Science: Handwriting As Character

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Graphology (handwriting analysis), long in the same U.S. doghouse with such pseudosciences as astrology, palmistry, phrenology may not be so phony as scientists have thought it.

Last week in Manhattan, quiet, greying, sharp-faced Dr. Walter William Marseille, former Berlin psychologist, described graphology's partial emergence from the doghouse to do a routine job of work: rating customer reliability for Spiegel's, Chicago mail-order house, which sells clothing, furniture and household goods to more than two million installment accounts.

Emergence. Marseille studied psychology at Heidelberg and Berlin, got his Ph.D. in 1926 for a critical study of graphological theories, later practiced in Berlin and Vienna as consulting psychologist and personnel adviser for public-utility and industrial corporations. He left Austria on the eve of the Nazi invasion. In 1940 Paul Lazarsfeld, public-opinion researcher, retained him to make a handwriting analysis of mail received by several U.S. Senators during the debate on the conscription bill. His educational rating of the letter-writers (later checked by interviewers) attracted the attention of FORTUNE'S Elmo Roper, who is also a director of Spiegel's. At Roper's suggestion, Spiegel's gave Marseille a trial: 20 handwritten order blanks from reliable customers, 20 from known delinquents. Looking solely for indications of honesty or dishonesty, he failed dismally. Next, he was given 200 specimens—100 of them good accounts, 100 bad; and this time he looked, not for crooks, but for inconsistent, unreliable, poorly adjusted people. He spotted them correctly in over 70% of the cases. Spiegel's told him to go ahead.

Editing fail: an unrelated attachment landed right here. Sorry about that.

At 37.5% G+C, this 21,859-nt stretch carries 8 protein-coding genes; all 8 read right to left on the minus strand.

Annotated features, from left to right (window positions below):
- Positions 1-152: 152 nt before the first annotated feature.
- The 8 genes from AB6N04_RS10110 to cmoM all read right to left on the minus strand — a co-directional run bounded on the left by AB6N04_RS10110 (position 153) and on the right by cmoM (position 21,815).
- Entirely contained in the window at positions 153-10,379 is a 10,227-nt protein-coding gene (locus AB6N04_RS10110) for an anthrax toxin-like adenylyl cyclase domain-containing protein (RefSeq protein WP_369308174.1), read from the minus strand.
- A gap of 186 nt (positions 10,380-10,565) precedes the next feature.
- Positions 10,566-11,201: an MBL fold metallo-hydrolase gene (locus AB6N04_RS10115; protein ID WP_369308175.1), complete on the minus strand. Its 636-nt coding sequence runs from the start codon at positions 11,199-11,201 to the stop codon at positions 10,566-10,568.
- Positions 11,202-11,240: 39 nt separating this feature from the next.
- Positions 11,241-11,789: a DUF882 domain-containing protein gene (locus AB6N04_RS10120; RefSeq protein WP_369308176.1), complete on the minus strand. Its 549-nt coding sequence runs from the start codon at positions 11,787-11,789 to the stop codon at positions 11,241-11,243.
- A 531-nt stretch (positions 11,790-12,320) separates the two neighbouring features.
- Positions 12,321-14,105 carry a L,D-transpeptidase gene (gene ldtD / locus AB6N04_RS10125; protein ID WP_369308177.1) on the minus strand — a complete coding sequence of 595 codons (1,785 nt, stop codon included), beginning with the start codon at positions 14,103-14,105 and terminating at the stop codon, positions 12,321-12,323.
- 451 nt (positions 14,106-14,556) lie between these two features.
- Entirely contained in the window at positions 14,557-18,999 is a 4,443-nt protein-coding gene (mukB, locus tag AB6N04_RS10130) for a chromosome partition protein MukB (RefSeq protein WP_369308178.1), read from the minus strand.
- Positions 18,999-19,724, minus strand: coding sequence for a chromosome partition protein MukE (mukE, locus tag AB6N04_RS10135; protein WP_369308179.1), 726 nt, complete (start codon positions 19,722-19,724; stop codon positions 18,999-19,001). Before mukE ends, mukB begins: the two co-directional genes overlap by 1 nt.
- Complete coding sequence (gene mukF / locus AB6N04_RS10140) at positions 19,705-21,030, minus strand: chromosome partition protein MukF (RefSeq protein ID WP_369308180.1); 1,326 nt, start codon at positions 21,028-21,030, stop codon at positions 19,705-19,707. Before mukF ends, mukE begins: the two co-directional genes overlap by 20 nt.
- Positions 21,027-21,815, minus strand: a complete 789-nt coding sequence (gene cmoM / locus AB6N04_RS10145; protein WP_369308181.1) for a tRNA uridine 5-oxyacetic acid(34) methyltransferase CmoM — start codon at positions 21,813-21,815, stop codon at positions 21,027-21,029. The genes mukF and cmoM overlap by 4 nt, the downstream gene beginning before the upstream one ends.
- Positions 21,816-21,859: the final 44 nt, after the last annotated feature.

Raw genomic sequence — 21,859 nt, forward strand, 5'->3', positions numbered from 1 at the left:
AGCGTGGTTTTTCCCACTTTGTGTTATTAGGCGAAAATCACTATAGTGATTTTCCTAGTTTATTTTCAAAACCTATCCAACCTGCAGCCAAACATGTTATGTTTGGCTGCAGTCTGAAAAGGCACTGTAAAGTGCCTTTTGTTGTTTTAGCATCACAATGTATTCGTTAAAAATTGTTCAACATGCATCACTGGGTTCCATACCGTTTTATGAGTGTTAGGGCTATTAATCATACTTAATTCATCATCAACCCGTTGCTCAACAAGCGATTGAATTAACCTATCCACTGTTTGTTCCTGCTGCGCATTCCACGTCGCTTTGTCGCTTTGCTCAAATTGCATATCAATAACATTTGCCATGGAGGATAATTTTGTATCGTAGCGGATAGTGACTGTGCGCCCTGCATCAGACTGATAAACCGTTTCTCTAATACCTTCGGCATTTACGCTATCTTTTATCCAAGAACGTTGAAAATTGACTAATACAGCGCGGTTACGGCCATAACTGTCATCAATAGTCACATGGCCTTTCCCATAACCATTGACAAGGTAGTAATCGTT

Routine. Instead of quibbling over the significance of high-crossed t's and un-dotted i's, the Marseille system, basically, studies the consistency or inconsistency of style, the degree of integration revealed in an individual's handwriting; rates the subject accordingly as: 1) very good risk; 2) fairly reliable; 3) dishonest; 4) poor budgeter, probably harassed by bill collectors.

Graphology's most intractable foes, handwriting experts (not to be confused with analysts), who specialize in detecting forgeries, were quick to belittle Marseille's claims last week. More hopeful were the psychologists and personnel consultants who would like to see handwriting analysis established on scientific ground. If taken away from fortune-tellers and given serious study, graphology may yet become a useful handmaiden of psychology, pos-sibly revealing important traits, attitudes, values of the "hidden" personality. Research for medical graphology (which studies handwriting for symptoms of nervous diseases) already indicates that handwriting is more than muscular. Most re-assuring observation: people who lose their upper extremities, then learn to write with mouth or toes, retain in their new mouth-or foot-writing the essential characteristics of their original handwriting.

*Top to bottom: very good risk, fairly reliable, dishonest, poor budgeter.